WWDC 2024: What to expect

WWDC 2024: What to expect

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photo illustration, Worldwide Developers Conference (WWDC) logo is seen on a smartphone screen

Apple’s World Wide Developer Conference is almost here and the anticipation is palpable. This is poised to be a pivotal event for the Cupertino-based tech giant as it’s expected to unveil plans for integrating generative artificial intelligence into iOS.

Unlike hardware events typically held in the fall, WWDC centers around Apple’s software ecosystem. However, past surprises like the Vision Pro reveal remind us to stay tuned for potential unexpected announcements.

Here’s what to expect:

AI Takes Center Stage

As AI continues to dominate tech industry headlines, Apple is expected to make substantial strides in this domain. According to Bloomberg’s Mark Gurman, Apple is collaborating with OpenAI to integrate ChatGPT into iOS 18. This partnership marks a significant step as Apple aims to compete with Google, Microsoft, and Samsung, who have made substantial advancements in AI.

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While Apple doesn’t yet have its own AI chatbot ready for release, discussions with Google to incorporate its Gemini AI assistant into iPhones are ongoing. Siri is also expected to receive significant upgrades, using Apple’s large language models to perform more specific tasks within apps, such as opening documents and sending emails. These Siri enhancements, however, are likely to be rolled out in early 2025.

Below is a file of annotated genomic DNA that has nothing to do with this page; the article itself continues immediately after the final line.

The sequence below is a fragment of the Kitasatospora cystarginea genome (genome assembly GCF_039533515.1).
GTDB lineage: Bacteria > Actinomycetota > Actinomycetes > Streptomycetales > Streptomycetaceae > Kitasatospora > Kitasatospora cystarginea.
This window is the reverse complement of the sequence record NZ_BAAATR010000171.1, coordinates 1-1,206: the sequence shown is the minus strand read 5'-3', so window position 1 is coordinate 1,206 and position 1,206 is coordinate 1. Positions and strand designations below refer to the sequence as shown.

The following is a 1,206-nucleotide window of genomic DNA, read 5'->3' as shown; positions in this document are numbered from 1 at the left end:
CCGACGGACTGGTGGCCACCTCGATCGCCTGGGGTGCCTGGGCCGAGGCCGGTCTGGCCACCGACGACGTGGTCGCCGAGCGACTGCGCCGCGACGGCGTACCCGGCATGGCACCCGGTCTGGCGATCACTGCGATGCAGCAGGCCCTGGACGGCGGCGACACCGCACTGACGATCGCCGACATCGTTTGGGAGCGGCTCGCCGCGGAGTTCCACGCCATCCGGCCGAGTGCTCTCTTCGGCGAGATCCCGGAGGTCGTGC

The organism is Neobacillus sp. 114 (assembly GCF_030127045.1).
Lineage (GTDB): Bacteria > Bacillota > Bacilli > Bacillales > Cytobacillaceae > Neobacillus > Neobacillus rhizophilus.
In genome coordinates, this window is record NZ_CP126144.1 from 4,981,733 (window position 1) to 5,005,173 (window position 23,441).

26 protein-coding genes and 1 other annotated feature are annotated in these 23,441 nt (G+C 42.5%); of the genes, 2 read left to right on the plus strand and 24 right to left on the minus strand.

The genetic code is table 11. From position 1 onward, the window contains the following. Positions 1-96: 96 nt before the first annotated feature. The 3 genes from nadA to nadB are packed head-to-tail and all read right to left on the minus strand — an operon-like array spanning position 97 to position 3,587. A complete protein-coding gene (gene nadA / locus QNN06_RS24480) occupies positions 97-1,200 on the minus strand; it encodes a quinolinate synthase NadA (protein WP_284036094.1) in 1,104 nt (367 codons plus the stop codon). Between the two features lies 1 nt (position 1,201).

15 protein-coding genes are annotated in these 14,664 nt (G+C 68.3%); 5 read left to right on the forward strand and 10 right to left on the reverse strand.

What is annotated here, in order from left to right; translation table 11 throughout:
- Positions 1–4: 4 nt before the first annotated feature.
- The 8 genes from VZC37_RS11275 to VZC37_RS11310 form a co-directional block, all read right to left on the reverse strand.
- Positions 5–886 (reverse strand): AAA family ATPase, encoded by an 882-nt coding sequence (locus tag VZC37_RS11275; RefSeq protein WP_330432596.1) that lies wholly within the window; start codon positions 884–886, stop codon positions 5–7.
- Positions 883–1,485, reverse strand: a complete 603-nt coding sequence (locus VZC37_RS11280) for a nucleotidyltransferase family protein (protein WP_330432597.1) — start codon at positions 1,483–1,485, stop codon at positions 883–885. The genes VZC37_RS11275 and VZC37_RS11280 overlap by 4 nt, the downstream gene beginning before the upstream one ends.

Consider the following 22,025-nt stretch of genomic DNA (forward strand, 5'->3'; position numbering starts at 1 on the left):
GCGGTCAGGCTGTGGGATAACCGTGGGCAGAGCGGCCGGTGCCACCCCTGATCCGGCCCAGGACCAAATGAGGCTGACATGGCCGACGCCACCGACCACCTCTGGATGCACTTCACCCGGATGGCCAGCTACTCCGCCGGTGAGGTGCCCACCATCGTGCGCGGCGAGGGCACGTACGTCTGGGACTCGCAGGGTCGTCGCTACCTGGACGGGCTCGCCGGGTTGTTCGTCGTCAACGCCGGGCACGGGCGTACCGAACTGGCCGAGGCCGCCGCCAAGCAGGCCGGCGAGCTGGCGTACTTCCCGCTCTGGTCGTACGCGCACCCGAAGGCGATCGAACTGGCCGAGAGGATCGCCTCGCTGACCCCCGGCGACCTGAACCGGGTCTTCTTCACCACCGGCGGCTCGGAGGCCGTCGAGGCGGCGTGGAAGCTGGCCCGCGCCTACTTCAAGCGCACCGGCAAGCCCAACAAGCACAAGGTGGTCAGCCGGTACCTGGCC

For iOS 18, Apple is expected to introduce AI features that enhance user experience. According to Bloomberg, anticipated features include:

  • Voice memo transcriptions: AI-driven transcription for quick and easy voice memo handling.

  • Faster search: Enhanced search capabilities powered by AI.

  • Conversational Siri: Improvements to Siri to make interactions more natural and intuitive.

  • Smart Recap: AI summaries of news stories, documents, and notifications.

  • Custom Emojis: On-the-fly creation of emojis based on text content.

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RCS Messaging

Beyond AI, Apple may talk about its move to adopt Rich Communication Services (RCS). Apple is set to have RCS replace SMS — offering iMessage-like features such as typing indicators, high-resolution media sharing, and end-to-end encryption.

This shift will improve cross-platform messaging, especially between iPhone and Android devices, although it’s unclear if the green bubble issue might persist.

Adopting RCS is particularly timely as Apple faces an antitrust suit from the Department of Justice. The suit claims Apple undermines competition by not making iMessage available on Android. Highlighting RCS adoption at WWDC would demonstrate Apple’s efforts to address these concerns and bridge the messaging gap.

macOS 15 and hardware expectations

macOS 15 will mirror many iOS updates, including changes to Apple Music, Notes, and productivity apps. The Calculator app is also expected to receive a significant overhaul, featuring Notes integration and improved unit conversions.

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On the hardware front, significant announcements are not anticipated this year, following last year’s hardware-heavy WWDC. Processor advancements are a staple of WWDC, and this year will be no different. However, the introduction of M3 or M4 chips into desktop systems could be on the agenda.

The upcoming A18 chip for iPhone is expected to feature improved AI performance, aligning with the new M4 chips in the latest iPad Pro models.

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